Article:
Our experience expands knowledge on the association between RSCI and large artery occlusion, which is not well described in the literature. In the past, authorities ascribed little role to angiography in colon ischemia,2 and use of angiography was not reported in more recent descriptions of RSCI.3-7 Chronic mesenteric ischemia preceding RSCI could have been overlooked because patients with RSCI typically present to Emergency Departments where physicians may focus on their acute symptoms and not recognize previous abdominal angina. A case report describes a 64-year-old American woman who had initial colon ischemia of unstated distribution, subsequent left-side colon ischemia, and previous chronic abdominal pain who underwent stenting of celiac artery and IMA stenoses.She was pain-free 12 weeks later.22 Another report comments on 2 patients who died of recurrent colon ischemia after arterial stenting for chronic mesenteric ischemia, but clinical, angiographic, and other details are lacking.23 Some authors now suggest angiography may be useful when acute mesenteric ischemia is also considered in association with colon ischemia or in some cases of RSCI.24,25 To our knowledge, this is the first detailed report on symptomatic large visceral artery occlusion and its treatment in survivors of RSCI.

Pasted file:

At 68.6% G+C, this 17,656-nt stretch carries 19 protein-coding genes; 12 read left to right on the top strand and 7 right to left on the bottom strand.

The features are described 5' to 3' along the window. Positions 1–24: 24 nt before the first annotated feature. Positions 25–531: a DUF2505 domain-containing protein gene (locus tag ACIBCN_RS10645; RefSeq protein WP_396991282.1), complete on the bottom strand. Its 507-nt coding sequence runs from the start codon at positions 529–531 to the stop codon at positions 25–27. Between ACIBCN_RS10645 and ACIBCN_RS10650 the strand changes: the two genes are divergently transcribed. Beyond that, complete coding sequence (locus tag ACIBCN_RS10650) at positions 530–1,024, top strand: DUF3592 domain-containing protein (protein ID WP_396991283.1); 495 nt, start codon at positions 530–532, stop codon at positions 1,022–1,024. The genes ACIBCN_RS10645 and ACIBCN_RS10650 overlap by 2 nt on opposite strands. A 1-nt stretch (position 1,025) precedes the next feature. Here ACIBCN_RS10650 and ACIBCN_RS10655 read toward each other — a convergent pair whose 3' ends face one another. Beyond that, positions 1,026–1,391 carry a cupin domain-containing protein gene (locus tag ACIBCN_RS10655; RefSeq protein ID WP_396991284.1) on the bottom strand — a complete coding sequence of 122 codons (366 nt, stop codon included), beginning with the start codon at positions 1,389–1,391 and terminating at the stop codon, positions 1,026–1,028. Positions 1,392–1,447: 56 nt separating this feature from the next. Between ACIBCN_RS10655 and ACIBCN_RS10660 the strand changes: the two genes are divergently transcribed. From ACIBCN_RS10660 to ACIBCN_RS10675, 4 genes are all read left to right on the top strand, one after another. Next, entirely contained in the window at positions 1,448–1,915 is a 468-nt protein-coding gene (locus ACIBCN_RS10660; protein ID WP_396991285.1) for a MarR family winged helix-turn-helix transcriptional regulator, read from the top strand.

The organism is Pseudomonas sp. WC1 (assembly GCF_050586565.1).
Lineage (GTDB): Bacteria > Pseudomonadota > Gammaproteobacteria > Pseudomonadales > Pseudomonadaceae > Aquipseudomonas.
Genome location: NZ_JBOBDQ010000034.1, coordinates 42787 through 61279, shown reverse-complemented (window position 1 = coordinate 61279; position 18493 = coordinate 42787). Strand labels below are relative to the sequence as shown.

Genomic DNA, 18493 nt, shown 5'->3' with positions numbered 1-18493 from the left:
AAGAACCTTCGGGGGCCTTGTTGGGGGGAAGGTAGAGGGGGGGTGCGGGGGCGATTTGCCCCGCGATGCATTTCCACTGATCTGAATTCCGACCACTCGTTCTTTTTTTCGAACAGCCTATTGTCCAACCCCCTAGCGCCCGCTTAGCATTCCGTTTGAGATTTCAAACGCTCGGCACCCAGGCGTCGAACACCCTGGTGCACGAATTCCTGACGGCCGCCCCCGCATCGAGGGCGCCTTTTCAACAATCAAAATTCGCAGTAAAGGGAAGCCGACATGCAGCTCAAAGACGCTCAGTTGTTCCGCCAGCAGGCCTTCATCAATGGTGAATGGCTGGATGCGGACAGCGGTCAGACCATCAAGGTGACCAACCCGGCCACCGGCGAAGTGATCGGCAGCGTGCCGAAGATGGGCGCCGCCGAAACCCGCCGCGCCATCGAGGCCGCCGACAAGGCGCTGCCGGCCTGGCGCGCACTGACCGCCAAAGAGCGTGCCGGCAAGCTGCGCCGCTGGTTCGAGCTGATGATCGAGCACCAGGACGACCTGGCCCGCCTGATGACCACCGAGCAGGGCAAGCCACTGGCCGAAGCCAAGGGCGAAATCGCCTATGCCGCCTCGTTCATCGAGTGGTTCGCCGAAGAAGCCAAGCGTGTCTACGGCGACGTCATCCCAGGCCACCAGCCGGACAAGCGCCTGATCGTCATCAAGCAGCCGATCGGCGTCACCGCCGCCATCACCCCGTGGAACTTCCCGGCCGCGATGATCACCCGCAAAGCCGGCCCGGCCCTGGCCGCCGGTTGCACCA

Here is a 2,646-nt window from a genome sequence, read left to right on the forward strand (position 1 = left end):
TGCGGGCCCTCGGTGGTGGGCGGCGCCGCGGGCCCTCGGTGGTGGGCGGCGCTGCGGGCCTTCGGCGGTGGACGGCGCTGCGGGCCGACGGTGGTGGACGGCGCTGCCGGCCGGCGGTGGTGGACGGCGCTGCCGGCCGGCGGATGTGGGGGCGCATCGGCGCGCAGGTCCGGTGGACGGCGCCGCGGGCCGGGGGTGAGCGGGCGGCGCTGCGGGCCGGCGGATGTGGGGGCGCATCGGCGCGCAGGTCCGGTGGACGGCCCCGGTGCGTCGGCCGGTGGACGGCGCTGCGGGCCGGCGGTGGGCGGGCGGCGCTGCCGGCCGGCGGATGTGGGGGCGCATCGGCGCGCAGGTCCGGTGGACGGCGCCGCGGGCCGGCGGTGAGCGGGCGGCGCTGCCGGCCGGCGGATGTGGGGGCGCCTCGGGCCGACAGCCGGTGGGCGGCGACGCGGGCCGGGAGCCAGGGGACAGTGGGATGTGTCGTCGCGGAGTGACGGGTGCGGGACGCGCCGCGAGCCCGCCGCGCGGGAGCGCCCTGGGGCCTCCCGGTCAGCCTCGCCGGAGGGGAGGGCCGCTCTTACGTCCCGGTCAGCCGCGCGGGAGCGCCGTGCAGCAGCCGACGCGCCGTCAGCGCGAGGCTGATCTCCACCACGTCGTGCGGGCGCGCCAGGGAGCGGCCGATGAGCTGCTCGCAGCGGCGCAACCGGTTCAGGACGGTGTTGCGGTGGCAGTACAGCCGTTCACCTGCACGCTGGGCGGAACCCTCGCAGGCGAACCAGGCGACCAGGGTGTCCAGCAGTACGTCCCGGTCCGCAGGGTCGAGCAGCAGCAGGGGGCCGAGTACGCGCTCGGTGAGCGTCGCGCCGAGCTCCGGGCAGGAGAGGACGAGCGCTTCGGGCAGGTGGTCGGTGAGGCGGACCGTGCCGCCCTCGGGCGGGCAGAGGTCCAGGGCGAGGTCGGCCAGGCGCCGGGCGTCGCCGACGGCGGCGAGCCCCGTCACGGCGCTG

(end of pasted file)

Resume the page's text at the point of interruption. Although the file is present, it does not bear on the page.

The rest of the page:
The duration of postdischarge follow-up of published series of patients with RSCI was unstated,3,6,7 or comprised only 30-day4 or 120-day5 mortality, limiting identification of subsequent mesenteric ischemia and other events. A recent report on the long-term survival of patients who had undergone surgical resection for colon ischemia at various locations did not assess comorbidities, including mesenteric ischemia, or causes of death.26 We are unaware of any other detailed long-term outcome studies on RSCI.